Macroscopic geological structures of the Napier and Rayner Complexes, East Antarctica
T. Toyoshima, Y. Osanai, Y. Nogi, 2008. "Macroscopic geological structures of the Napier and Rayner Complexes, East Antarctica", Geodynamic Evolution of East Antarctica: A Key to the East–West Gondwana Connection, M. Satish-Kumar, Y. Motoyoshi, Y. Osanai, Y. Hiroi, K. Shiraishi
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This paper presents a form-line map of the Napier and Rayner Complexes, East Antarctica, constructed from attitude data for foliations shown on published geological maps, and discusses the macroscopic geological structures. The form-line map shows that the two complexes consist of several, structurally distinct, units or blocks bounded by east–west-, NE–SW- and NW–SE-striking faults. The major boundary between the two complexes, as indicated on the published geological maps, is a structural discontinuity shown as a large fault on the form-line map. On the form-line map, east–west- and NE–SW-trending folds are abundant and NW–SE-trending ones occur locally in both complexes. North–south-trending folds are also abundant in the Napier Complex. Dome-and-basin fold patterns on a regional scale occur in some regions. The regional strikes, macroscopic structures, and the major boundary between the two complexes are considered to have resulted from the same later deformation episode. The form-line map and distribution map of key mineral assemblages show that the Napier Complex is not uniform and includes at least two types of metamorphic units or fragments of the Archaean crust that were formed through distinct P–T–t evolutionary processes and divided by several faults.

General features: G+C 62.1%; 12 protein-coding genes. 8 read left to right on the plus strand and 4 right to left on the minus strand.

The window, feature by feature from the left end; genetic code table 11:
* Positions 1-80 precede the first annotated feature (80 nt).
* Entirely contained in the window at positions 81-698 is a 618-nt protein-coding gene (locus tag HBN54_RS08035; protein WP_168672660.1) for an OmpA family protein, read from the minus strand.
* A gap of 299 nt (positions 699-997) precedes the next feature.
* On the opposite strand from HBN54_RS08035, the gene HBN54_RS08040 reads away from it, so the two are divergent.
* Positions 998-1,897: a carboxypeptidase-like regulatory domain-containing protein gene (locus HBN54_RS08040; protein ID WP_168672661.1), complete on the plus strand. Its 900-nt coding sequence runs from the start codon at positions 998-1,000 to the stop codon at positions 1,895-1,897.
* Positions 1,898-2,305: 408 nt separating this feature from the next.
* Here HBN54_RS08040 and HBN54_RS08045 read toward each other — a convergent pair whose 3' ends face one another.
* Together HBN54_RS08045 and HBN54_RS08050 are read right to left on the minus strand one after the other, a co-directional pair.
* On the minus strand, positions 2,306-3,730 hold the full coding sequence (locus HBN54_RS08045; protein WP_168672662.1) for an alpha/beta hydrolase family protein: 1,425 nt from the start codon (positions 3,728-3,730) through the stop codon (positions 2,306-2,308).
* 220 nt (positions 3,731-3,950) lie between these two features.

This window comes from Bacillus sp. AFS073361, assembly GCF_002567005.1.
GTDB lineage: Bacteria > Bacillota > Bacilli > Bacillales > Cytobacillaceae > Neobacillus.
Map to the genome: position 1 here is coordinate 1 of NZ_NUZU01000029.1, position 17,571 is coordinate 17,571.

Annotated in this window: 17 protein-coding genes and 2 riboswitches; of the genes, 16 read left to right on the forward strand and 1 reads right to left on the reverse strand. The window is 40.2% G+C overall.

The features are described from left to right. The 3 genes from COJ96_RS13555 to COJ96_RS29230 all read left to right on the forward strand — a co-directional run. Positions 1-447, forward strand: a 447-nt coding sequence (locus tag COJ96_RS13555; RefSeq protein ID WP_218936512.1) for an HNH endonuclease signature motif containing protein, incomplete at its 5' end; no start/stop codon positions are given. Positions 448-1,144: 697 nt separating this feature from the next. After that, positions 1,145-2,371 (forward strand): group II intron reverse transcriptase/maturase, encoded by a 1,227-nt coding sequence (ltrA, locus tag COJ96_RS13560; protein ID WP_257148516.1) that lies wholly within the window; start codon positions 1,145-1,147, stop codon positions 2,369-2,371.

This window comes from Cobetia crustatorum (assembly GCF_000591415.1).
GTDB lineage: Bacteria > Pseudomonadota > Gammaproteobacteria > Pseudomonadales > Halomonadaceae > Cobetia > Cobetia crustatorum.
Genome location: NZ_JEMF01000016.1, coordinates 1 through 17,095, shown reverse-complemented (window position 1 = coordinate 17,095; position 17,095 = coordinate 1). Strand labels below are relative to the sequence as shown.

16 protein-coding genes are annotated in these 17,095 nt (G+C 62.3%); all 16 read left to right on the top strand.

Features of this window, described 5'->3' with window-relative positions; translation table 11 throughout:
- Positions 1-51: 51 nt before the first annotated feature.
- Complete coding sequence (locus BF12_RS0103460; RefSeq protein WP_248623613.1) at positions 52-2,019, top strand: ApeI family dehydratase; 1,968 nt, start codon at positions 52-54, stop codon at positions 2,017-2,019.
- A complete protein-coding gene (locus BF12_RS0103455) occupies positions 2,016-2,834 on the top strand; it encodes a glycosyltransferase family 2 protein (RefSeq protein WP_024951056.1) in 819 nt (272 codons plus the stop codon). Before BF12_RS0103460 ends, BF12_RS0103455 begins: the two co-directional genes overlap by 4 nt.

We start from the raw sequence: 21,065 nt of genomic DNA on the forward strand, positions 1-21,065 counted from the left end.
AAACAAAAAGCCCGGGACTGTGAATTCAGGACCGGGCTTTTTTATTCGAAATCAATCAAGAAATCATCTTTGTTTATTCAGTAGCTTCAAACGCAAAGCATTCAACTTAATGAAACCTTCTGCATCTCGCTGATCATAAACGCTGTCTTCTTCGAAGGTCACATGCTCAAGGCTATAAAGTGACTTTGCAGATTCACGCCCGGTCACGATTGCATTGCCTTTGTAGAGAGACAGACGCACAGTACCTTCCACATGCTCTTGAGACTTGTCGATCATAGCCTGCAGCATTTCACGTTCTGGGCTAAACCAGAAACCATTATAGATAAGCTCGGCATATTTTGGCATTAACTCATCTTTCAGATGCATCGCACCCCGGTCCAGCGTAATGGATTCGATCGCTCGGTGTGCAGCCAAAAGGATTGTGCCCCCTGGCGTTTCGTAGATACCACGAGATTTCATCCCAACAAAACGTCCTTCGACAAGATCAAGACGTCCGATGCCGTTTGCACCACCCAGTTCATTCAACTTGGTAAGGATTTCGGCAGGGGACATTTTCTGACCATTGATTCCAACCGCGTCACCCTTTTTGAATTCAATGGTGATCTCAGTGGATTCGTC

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Geodynamic Evolution of East Antarctica: A Key to the East–West Gondwana Connection
Geological correlations of East Antarctica with adjoining continents have been puzzling geologists ever since the concept of a Gondwana supercontinent surfaced. Despite the paucity of outcrops because of ice cover, difficulty of access and extreme weather, the past 50 years of Japanese Antarctic Research Expeditions (JARE) has successfully revealed vital elements of the geology of East Antarctica. This volume presents reviews and new research from localities across East Antarctica, especially from Dronning Maud Land to Enderby Land, where the geological record preserves a history that spans the Archaean and Proterozoic. The reviews include extensive bibliographies of results obtained by geologists who participated in the JARE. Comprehensive geological, petrological and geochemical studies, form a platform for future research on the formation and dispersion of Rodinia in the Mesoproterozoic and subsequent assembly of Gondwana in the Neoproterozoic to Early Palaeozoic.